Driving Public Service Announcement #2: Merging
You know how a zipper works, right? Same thing. Step one: when you’re approaching a highway from the onramp side, use your eyes and look at traffic. It’s your responsibility to yield. If you’re not familiar with the term, it means that your position is secondary to those already using the highway. A good example of yielding is when you walk into a bathroom, and somebody else is already using the urinal, you have to wait for them to finish. Driving is the same – but with less urine. OK, so back to the on-ramp. Your car has two options – speed up, or slow down. You’ll have to decide between either of these at some point BEFORE you’ve reached the end of the onramp. A good tip is to look for traffic early, then gauge your speed against theirs. If they’re going slower than you.. try to get in front of them. If they’re going by fast, then hold back and wait, pulling in behind them.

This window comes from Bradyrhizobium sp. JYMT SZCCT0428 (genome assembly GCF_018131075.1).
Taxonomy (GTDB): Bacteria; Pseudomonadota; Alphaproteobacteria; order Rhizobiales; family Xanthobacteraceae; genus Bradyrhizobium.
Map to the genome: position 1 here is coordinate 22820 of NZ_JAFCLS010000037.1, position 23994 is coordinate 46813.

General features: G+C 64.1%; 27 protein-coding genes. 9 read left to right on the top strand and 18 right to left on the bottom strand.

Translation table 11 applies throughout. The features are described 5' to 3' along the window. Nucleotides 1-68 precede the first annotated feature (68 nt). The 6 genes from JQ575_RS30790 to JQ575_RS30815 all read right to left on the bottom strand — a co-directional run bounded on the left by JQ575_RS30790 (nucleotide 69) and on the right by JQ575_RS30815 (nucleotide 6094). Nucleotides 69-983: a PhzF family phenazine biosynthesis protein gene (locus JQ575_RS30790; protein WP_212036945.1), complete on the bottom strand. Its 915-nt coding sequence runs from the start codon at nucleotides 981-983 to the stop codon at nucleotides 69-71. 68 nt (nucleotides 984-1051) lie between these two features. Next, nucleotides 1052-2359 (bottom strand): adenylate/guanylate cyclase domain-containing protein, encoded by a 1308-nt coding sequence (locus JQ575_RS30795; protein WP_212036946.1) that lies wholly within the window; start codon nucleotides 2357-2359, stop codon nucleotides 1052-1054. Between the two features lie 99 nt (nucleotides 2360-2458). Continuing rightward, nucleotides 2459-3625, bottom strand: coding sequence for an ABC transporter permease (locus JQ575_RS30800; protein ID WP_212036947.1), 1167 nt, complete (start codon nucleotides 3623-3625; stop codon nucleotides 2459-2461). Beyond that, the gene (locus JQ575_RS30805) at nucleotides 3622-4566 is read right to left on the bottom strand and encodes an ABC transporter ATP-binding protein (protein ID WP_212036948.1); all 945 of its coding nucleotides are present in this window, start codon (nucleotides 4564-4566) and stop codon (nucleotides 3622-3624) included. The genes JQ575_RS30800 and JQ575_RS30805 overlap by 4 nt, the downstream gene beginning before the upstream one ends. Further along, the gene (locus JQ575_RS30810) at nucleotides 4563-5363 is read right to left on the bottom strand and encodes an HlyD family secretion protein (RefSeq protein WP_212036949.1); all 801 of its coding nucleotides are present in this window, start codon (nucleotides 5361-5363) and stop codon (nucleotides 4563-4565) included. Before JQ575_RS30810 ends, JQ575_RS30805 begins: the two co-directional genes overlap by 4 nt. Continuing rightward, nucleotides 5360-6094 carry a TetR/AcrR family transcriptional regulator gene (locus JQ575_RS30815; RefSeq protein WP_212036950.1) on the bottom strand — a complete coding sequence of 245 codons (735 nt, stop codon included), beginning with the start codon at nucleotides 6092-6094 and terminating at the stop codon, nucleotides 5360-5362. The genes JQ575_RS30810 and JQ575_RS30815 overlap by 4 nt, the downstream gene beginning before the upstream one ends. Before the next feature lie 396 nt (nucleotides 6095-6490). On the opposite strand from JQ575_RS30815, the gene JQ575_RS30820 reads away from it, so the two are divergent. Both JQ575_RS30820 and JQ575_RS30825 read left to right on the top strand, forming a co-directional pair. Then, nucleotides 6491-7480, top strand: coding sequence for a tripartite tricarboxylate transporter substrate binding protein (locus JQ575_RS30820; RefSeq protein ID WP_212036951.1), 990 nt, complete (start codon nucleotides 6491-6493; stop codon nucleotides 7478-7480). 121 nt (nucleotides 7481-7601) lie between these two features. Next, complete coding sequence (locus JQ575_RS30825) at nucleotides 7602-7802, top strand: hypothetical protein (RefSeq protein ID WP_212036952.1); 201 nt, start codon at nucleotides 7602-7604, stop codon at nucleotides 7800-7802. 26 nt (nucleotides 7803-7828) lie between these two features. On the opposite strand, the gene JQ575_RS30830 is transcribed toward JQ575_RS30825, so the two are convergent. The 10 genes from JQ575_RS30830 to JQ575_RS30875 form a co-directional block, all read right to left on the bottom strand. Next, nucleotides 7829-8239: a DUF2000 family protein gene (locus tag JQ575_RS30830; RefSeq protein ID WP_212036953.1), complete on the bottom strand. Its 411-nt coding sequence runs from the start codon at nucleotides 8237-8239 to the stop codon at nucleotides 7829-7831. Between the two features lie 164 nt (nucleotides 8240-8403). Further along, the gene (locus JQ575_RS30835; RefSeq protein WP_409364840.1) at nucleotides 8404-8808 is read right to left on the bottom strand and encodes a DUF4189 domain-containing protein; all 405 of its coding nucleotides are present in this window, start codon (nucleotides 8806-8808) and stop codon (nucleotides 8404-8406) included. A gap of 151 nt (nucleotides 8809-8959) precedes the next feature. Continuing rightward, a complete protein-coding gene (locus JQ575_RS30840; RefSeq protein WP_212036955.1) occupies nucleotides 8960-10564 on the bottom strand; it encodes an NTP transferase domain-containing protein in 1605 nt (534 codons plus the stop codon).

Now let’s flip the scenario – you’re on the highway and are going past an onramp and see someone coming up. Step one: Is there any good reason you can’t get out of the way? Acceptable answers are: 1) there someone in the lane to your left, 2) you’ve got to be in the right lane for the next exit, 3) Are you pulling a boat or something that diminishes your visibility making lane changes dangerous, or 4) you’re having a neck related medical emergency. If none of those apply, be a human and get out of the way! Even IF one or some of those apply, you can choose to speed up or slow down to avoid a collision.
Another possible scenario is a congested highway with backed up lanes trying to merge into one. Be the zipper… the most efficient merge here is ever other car. Rushing to the front or blocking out the other lane doesn’t help anyone… stop it.
Photos © TriArctic Designs & Photography